All posts tagged: featured

The Supper At Emmaus

The term tenebrism, from the Italian word tenebroso (gloomy), is used to describe the overall tonality in a painting where there is a violent contrasts of light and darkness in figurative compositions in order to heighten the dramatic effect. Although Michelangelo Merisi da Caravaggio was not the inventor of tenebrism, the term is often associated with him because his tenebrists paintings were so influential. He executed The Supper At Emmaus in 1601 for Ciriaco Mattei, the Italian nobleman of Rome and of the House of Mattei and one of the most prolific art collectors of his time. The Supper At Emmaus depicts the moment when the resurrected Jesus reveals his identity to two of his disciples who had failed to recognize him in the town of Emmaus while an innkeeper stands over the group. The two of the disciples are presumed to be Luke and Cleopas. Caravaggio’s precise direction of light makes his figures stand out forcefully against their background and their presence is made more proximate by realistic detailing, such as the scallop shell …

Motherhood: Maman by Louise Bourgeois

Art, at its best, has been an expression of the human experience of life and the theme of mother and child has been a central motif in art for centuries. The Virgin Mary has presented the ideal of a protective mother to which women have aspired. But in the age of post-Freudian psychoanalysis, motherhood has become more eccentric and complex than ever. Louise Bourgeois was born on 25th December 1911 in Paris, France. She was the second child of three born to parents Joséphine Fauriaux and Louis Bourgeois. Taking up art was a way for her to fight specific fears. The fear and trauma of abandonment that she suffered not only through her untimely birth on Christmas Day but also on her mother’s death in 1932, when she was only twenty-one. Louise drew on painful memories of childhood traumas to create her tribute to her mother. In 1996, The Maman was created as a part of Bourgeois’s inaugural commission of The Unilever Series (2000), in the Turbine Hall at London’s Tate Modern. It’s a bronze, …

The Readymade that Influenced the Nihilistic Dada, the Pop and Conceptual Art

The theory behind the “Readymade” was explained in an anonymous editorial published in the May 1917 issue of avant-garde magazine The Blind Man. An art and Dada journal organized briefly by Henri-Pierre Roché, Marcel Duchamp and Beatrice Wood in New York City. It read: “Whether Mr Mutt with his own hands made the fountain or not has no importance. He CHOSE it. He took an ordinary article of life, and placed it so that its useful significance disappeared under the new title and point of view – created a new thought for that object.” In April, 1917, Marcel Duchamp made his most notorious Readymade, Fountain, a porcelain urinal signed “R.Mutt”. The work is regarded by art historians and theorists of the avant-garde as a major landmark in 20th-century art. Accompanied by artist Joseph Stella and art collector Walter Arensberg, Duchamp purchased a standard Bedfordshire model urinal from the J. L. Mott Iron Works, 118 Fifth Avenue. The artist brought the urinal to his studio at 33 West 67th Street, reoriented it 90 degrees from its …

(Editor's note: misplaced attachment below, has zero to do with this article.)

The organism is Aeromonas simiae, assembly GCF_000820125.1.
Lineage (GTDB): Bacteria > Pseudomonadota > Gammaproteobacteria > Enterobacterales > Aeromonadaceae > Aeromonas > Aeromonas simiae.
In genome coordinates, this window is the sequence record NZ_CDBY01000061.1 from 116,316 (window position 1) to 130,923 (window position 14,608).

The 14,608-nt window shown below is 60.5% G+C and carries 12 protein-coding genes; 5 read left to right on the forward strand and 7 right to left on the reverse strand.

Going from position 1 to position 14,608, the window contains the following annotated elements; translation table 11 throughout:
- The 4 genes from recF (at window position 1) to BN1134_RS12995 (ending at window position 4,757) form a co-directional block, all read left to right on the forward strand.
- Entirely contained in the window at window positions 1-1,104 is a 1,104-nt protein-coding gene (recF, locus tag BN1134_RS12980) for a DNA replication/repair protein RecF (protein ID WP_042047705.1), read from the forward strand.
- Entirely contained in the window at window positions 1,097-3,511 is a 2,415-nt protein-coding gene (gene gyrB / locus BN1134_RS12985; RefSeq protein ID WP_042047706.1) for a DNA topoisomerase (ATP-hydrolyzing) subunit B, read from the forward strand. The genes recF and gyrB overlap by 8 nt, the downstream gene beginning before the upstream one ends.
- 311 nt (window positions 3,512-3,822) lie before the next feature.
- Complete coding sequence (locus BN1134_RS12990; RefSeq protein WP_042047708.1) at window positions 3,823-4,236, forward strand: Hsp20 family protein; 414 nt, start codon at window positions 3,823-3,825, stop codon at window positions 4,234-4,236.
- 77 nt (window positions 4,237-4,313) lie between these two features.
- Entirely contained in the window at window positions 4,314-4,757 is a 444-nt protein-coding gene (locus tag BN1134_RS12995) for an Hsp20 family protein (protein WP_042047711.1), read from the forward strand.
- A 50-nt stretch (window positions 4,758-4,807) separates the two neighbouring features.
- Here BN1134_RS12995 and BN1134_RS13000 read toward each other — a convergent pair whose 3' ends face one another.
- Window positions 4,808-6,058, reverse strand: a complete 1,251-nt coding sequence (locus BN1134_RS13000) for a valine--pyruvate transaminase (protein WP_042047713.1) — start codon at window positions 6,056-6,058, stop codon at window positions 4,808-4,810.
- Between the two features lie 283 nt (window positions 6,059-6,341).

A Brief History of Cubism

Cubism is an artistic movement started in early 20th century. The movement was principally pioneered by Pablo Picasso (Spanish, 1881–1973) and Georges Braque (French, 1882–1963) in Paris between 1907 to 1914. The cubist painters rejected the conventional notion of copying the traditional perspective of the subject. They were not compelled to copy form, color, texture and space, instead they employed geometric forms in depiction of subjects. The term “Cubism” derived from a comment made by the French art critic Louis Vauxcelles. Louis Vauzcelles described Braque’s work Houses at L’Estaque which he had painted at L’Estaque in emulation of Paul Cézanne (1839–1906) in 1908 as being composed of “cubes”. Pablo Picasso and Georges Braque first met in 1905, but in 1907 Braque was first acquainted with Picasso’s groundbreaking Les Demoiselles d’Avignon by Pablo Picasso himself. Les Demoiselles d’Avignon (The Brothel of Avignon) is considered to be the first cubist painting and was heavily influenced by African tribal art that Picasso had first seen in May or June, 1907 at ethnographic museum in the Palais du Trocadéro in Paris. …

Beneath the Shrouds of Thoughts

By Bidisha Sinha // greatdipper.wordpress.com A gold digger chips on in a dark, dingy mine while his face gets plastered with mud… the silence of the night broken by the constant chipping… the music feels the room and into my veins of thoughts. As the cigarette smoke infiltrates my senses, my mind wanders in and out of the things that have happened with me and others. How the lives that is entwined with mine have been living on edges of reality and the unexplained… and yet we all live on with our lives.. isn’t it.. Borderline crazy??? I have submerged my god or ghost consciousness at the altar of science… yet today.. things go beyond my reasons. The only other time I felt this crazy was when I was in love .. but love and bewilderment and fear are different things— differing in their basic anatomy of impact. I was hoping I would never have to write about my dreams—that dreams are exaggerations of our thoughts— convoluted by the feelings that we can never perceive. …